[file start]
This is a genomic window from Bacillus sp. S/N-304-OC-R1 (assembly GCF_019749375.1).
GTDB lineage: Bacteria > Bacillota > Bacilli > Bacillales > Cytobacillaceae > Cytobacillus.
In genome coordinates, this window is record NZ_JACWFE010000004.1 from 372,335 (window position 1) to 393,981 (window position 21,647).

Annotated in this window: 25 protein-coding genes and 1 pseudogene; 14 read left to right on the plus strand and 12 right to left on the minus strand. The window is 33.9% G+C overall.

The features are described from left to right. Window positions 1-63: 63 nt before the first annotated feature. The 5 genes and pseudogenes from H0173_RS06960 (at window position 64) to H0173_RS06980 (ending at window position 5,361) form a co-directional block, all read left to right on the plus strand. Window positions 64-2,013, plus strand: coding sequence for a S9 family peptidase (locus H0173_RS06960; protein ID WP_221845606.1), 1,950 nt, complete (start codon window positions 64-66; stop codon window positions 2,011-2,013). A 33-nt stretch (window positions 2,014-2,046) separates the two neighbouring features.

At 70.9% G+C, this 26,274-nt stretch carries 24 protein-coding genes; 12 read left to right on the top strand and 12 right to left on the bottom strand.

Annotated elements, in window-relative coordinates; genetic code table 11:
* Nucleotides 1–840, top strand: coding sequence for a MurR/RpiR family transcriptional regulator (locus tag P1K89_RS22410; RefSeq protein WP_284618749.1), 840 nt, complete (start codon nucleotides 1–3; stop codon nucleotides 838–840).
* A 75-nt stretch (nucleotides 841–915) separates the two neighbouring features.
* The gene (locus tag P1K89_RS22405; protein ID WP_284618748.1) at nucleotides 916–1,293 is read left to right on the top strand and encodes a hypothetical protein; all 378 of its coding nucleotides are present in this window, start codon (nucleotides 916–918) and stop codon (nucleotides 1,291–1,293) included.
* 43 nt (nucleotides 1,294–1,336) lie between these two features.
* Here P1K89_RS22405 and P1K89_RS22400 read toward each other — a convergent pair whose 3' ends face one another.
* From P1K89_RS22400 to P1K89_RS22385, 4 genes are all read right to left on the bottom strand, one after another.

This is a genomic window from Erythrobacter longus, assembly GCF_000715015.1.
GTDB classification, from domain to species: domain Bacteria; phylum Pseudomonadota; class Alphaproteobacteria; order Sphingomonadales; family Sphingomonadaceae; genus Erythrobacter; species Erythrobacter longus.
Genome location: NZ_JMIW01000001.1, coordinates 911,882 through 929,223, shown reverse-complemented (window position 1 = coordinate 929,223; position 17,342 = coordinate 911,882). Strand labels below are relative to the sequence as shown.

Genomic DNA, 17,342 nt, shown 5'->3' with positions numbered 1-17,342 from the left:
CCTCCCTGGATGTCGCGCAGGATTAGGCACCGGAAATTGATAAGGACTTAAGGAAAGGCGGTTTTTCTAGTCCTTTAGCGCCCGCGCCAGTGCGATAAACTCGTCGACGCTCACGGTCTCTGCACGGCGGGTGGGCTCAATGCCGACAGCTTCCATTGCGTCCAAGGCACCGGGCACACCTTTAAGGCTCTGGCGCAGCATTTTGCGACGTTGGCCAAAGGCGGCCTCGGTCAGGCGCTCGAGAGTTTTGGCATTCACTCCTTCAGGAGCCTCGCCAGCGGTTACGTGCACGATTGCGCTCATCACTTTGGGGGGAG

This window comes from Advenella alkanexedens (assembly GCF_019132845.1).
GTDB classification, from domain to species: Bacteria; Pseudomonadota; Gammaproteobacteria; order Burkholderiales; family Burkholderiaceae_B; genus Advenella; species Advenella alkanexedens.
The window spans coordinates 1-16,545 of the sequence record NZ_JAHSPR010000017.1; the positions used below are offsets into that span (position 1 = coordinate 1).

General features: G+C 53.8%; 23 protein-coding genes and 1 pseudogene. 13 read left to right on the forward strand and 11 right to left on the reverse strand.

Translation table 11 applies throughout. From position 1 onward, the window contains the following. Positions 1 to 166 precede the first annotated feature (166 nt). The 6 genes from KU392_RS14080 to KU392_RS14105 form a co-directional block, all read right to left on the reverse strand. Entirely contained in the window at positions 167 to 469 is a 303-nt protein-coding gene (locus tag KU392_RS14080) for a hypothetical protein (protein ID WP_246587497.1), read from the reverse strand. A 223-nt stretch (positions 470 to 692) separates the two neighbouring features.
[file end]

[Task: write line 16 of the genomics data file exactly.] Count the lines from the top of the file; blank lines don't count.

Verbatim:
Genome location: NZ_JMIW01000001.1, coordinates 911,882 through 929,223, shown reverse-complemented (window position 1 = coordinate 929,223; position 17,342 = coordinate 911,882). Strand labels below are relative to the sequence as shown.